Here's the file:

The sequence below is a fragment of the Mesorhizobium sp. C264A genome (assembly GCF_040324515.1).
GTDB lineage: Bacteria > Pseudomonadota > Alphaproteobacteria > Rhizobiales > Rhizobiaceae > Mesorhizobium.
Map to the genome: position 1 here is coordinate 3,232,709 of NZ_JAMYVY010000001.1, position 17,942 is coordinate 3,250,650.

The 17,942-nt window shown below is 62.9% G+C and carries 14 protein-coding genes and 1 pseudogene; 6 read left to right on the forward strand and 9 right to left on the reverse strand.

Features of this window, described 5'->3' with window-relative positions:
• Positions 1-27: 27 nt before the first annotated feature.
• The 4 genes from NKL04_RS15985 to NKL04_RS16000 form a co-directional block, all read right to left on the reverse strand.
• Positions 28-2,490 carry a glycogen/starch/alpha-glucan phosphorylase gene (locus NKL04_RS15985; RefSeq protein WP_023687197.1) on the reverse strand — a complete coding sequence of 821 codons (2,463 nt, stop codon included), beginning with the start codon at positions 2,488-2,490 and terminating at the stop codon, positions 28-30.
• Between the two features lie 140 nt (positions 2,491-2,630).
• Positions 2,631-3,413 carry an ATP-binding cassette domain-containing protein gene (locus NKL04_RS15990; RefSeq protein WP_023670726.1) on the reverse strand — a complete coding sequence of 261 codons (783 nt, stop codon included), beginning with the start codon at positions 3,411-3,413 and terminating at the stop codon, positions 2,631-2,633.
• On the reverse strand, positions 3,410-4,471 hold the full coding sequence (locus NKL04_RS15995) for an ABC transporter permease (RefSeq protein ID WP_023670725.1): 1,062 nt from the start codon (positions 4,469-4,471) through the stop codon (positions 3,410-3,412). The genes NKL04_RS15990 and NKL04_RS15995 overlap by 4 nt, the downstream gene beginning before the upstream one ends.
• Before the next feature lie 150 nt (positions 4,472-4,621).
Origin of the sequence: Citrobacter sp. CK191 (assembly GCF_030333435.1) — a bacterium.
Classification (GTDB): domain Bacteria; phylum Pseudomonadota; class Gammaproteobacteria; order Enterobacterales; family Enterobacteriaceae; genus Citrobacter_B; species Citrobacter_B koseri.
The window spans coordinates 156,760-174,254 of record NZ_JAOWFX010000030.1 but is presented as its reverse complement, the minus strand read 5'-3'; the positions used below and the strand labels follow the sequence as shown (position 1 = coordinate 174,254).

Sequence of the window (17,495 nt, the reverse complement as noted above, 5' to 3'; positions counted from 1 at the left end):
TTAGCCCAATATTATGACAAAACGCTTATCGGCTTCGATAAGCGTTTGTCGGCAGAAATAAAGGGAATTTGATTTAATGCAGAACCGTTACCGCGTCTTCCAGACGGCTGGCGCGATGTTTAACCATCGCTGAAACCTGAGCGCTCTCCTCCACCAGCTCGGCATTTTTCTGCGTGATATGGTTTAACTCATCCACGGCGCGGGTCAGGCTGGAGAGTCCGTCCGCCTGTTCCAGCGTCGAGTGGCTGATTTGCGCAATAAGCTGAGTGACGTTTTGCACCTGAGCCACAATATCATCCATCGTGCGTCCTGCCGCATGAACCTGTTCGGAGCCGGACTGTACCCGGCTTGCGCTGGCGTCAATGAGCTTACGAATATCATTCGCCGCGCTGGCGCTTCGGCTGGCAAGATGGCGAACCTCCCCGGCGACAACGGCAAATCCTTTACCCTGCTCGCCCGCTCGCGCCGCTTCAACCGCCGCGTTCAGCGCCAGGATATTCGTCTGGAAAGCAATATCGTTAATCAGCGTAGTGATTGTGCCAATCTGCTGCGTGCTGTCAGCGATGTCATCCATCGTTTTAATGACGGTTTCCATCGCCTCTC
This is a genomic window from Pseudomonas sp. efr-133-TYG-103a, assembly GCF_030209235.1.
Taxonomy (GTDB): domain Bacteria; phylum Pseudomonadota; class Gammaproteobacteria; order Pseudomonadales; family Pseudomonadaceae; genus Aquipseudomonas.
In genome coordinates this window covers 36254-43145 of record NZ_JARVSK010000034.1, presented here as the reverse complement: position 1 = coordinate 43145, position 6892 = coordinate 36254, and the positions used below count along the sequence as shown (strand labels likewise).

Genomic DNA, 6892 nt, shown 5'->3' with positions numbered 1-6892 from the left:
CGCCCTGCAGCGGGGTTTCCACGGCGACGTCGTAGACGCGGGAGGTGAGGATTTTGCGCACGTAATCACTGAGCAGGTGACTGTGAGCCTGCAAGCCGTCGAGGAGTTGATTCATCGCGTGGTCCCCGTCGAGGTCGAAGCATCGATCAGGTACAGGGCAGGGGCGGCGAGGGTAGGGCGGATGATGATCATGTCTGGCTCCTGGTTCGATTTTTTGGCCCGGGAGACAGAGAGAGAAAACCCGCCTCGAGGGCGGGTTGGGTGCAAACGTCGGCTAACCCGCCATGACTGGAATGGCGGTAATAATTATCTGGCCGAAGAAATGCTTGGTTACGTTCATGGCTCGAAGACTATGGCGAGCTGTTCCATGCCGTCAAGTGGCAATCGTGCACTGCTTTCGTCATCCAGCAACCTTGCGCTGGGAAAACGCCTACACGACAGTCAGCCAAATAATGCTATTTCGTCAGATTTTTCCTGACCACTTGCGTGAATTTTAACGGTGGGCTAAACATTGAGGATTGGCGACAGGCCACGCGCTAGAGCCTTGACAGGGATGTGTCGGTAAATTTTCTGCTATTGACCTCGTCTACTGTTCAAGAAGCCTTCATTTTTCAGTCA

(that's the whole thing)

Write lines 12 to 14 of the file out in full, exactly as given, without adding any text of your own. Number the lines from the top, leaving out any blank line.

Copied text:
• Before the next feature lie 150 nt (positions 4,472-4,621).
Origin of the sequence: Citrobacter sp. CK191 (assembly GCF_030333435.1) — a bacterium.
Classification (GTDB): domain Bacteria; phylum Pseudomonadota; class Gammaproteobacteria; order Enterobacterales; family Enterobacteriaceae; genus Citrobacter_B; species Citrobacter_B koseri.